The Beretta Xtrema 3.5-Inch 12 Gauge SuperAuto
October 13, 2008
The author puts this gun through what he calls a torture test.
It has been a long time coming. The development of Beretta's introduction into the 3 1/2-inch 12 gauge autoloader market is final. Beretta has chambered their OAJ Onyx in the big 12 gauge for some time, but not until now has the company made any attempt to introduce a totally fresh shotgun design as applied to the super-long shotshell.
Right off I should make it clear that the new Beretta Xtrema is not a remake of the AL 391 or any other autoloader that this company has been involved with for some time. The Xtrema is a design that has been engineered from the computer drawing board to the marketplace as a completely new gas gun as a heavy waterfowl or upland payload delivery system.
All you need to do is pull the forend off the new heavy-hitting 12 bore to see that there are major changes from anything Beretta has produced in an auto loader prior to this design concept. The gas system may look a bit like several other 3.5-inch models on the market, but between the gas piston and the receiver, everything changes in that the recoil and return spring are mounted in the forend leaving the butt stock free to hold a special recoil reduction system.
Now there is no more recoil spring to get rusty and fowled up in the butt stock, and with a quick flip of one latch the whole gas system--recoil spring, bolt and operating arms--comes out over the magazine tube as a complete and easy-to-maintain unit. Field cleaning of the whole system can take as little as two minutes when using pressure sprays like Outers Quick Scrub, or Liquid Wrench-type solvents.
Construction of the rotating bolt is massive and built from high grade stainless steel. The remainder of the barrel, receiver and action parts are all Beretta quality in that the system looks like it is a part of a bank vault. No stamping here, but all milled steel for super strength and a long life. The barrel tang is built extra heavy, and the gas piston is a totally self cleaning design. That is not to say that you don't need to maintain the new gas gun because that is always the case with these systems, but Beretta has cut to the chase in terms of maintenance time and trouble making this shotgun very easy to keep up and running.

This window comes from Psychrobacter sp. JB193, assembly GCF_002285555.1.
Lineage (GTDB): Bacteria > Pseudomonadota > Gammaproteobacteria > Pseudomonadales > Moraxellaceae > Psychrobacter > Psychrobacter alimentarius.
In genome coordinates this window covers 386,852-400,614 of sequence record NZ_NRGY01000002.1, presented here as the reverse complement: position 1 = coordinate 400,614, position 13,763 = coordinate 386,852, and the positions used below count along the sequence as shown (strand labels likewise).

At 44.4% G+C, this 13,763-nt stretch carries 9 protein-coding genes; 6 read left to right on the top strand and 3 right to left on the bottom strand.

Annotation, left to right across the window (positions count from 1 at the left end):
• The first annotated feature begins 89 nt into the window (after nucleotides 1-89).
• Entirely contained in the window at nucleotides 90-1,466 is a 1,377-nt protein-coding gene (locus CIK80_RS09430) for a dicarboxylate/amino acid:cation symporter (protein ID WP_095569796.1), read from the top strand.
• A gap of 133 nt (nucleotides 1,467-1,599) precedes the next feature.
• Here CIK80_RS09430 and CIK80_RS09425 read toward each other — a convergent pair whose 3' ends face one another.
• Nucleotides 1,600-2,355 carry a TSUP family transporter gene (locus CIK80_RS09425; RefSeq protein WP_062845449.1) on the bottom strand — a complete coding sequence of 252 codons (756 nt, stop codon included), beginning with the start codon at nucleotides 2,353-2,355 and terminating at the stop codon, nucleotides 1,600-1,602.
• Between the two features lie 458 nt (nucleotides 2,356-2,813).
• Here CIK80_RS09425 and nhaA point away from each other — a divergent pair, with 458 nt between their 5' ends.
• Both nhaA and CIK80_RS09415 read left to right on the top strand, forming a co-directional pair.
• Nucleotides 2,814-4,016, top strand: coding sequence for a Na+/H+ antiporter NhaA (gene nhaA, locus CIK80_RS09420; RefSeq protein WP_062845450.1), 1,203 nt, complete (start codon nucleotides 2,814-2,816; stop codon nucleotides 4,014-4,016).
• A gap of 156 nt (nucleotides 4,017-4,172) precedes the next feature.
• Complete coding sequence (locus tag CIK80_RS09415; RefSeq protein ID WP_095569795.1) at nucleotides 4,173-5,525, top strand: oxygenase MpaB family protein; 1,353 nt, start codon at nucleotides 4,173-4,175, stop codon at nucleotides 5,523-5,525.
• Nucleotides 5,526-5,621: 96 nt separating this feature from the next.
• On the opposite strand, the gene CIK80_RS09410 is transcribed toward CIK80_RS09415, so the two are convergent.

Other features on the new gun include a soft grip rubber inlaid pistol grip and forend. The feel of the poly stock, being the only material the shotgun is offered in, is great in terms of the shooters ability to hang on to the shotgun even when firing the heavy-recoiling 3.5-inch fodder.
Recoil has been addressed in the use of the previously discussed recoil system built into the butt stock, but also the use of a special recoil absorption material (Gray-Gel) in the recoil pad itself. Add the return recoil spring to the system and you have a good, solid design that will take up some major recoil give-off by heavy waterfowl or upland loads.
At a weight of 7.8 pounds, you would tend to think that it is a heavy field gun, but the balance makes the weight just walk away. In effect, this big gun is going to get a good deal of work as a clay target shotgun and general purpose field gun, not to mention its use as a goose killer. While shooting the gun in Arkansas at the Pintail Point five-station sporting clays course near Stuttgart, we found that even under the most severe testing, the gun would not give up proper function. At one point we shot Federal 2 3/4-inch trap handicap 1 1/8-ounce loads to the tune of 4000 rounds in about two hours through six randomly selected shotguns. First, the 2 3/4-inch clay target loads worked just fine through the gas gun, and then, even when shot under a test that included ten-shooters rotating off the six guns full time, with loaders pushing shotshells at the shooter, and bird in the air at all times, (rapid fire sustained) we only experienced two malfunction magazine feed skips. Secondly, we turned to Federal 3-inch Classic heavy steel shotloads 1 1/4-ounce Tungsten-Iron 1450 f.p.s. Then 1 3/8-ounce loads, and Tungsten Iron-Steel 3 1/2-inch loads, mixed loaded. Even the real heavy weights were not all that abusive to shoot and I personally shot 30 rounds of the full-house 3.5-inch fodder, then mixed in an additional 50 rounds of 3-inch to fill in the gaps. The result while shooting in a light shirt was a slight redness at the shoulder, but nothing more. All loads used during testing we manufactured by Federal Cartridge out of Anoka, Minnesota.